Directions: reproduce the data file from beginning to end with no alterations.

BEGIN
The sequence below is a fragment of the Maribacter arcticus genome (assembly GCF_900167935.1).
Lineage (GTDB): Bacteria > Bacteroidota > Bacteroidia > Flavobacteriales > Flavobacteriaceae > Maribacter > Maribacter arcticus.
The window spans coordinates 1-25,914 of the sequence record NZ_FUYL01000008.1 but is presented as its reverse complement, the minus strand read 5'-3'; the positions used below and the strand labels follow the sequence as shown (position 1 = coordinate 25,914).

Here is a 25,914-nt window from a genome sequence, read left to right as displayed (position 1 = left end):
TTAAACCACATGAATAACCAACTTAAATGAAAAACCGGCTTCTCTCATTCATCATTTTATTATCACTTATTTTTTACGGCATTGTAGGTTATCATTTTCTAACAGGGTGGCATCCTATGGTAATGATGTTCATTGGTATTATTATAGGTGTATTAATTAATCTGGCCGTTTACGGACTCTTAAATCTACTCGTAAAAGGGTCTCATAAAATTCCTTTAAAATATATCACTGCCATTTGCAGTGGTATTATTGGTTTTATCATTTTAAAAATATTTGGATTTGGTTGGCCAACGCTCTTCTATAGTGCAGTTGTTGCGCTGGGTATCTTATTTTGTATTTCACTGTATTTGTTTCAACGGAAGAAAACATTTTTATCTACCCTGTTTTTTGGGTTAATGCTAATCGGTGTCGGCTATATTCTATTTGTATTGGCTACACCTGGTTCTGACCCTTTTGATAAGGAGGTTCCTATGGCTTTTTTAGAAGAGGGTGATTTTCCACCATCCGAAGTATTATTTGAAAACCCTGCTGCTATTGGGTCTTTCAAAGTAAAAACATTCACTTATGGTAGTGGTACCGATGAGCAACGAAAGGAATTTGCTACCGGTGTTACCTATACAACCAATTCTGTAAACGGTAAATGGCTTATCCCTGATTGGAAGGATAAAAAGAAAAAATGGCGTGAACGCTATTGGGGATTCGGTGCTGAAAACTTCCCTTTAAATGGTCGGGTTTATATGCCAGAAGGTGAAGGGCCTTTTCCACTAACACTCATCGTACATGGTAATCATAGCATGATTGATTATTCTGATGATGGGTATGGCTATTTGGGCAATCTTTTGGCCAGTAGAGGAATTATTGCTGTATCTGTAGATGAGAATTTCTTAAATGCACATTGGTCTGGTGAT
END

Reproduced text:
The sequence below is a fragment of the Maribacter arcticus genome (assembly GCF_900167935.1).
Lineage (GTDB): Bacteria > Bacteroidota > Bacteroidia > Flavobacteriales > Flavobacteriaceae > Maribacter > Maribacter arcticus.
The window spans coordinates 1-25,914 of the sequence record NZ_FUYL01000008.1 but is presented as its reverse complement, the minus strand read 5'-3'; the positions used below and the strand labels follow the sequence as shown (position 1 = coordinate 25,914).

Here is a 25,914-nt window from a genome sequence, read left to right as displayed (position 1 = left end):
TTAAACCACATGAATAACCAACTTAAATGAAAAACCGGCTTCTCTCATTCATCATTTTATTATCACTTATTTTTTACGGCATTGTAGGTTATCATTTTCTAACAGGGTGGCATCCTATGGTAATGATGTTCATTGGTATTATTATAGGTGTATTAATTAATCTGGCCGTTTACGGACTCTTAAATCTACTCGTAAAAGGGTCTCATAAAATTCCTTTAAAATATATCACTGCCATTTGCAGTGGTATTATTGGTTTTATCATTTTAAAAATATTTGGATTTGGTTGGCCAACGCTCTTCTATAGTGCAGTTGTTGCGCTGGGTATCTTATTTTGTATTTCACTGTATTTGTTTCAACGGAAGAAAACATTTTTATCTACCCTGTTTTTTGGGTTAATGCTAATCGGTGTCGGCTATATTCTATTTGTATTGGCTACACCTGGTTCTGACCCTTTTGATAAGGAGGTTCCTATGGCTTTTTTAGAAGAGGGTGATTTTCCACCATCCGAAGTATTATTTGAAAACCCTGCTGCTATTGGGTCTTTCAAAGTAAAAACATTCACTTATGGTAGTGGTACCGATGAGCAACGAAAGGAATTTGCTACCGGTGTTACCTATACAACCAATTCTGTAAACGGTAAATGGCTTATCCCTGATTGGAAGGATAAAAAGAAAAAATGGCGTGAACGCTATTGGGGATTCGGTGCTGAAAACTTCCCTTTAAATGGTCGGGTTTATATGCCAGAAGGTGAAGGGCCTTTTCCACTAACACTCATCGTACATGGTAATCATAGCATGATTGATTATTCTGATGATGGGTATGGCTATTTGGGCAATCTTTTGGCCAGTAGAGGAATTATTGCTGTATCTGTAGATGAGAATTTCTTAAATGCACATTGGTCTGGTGAT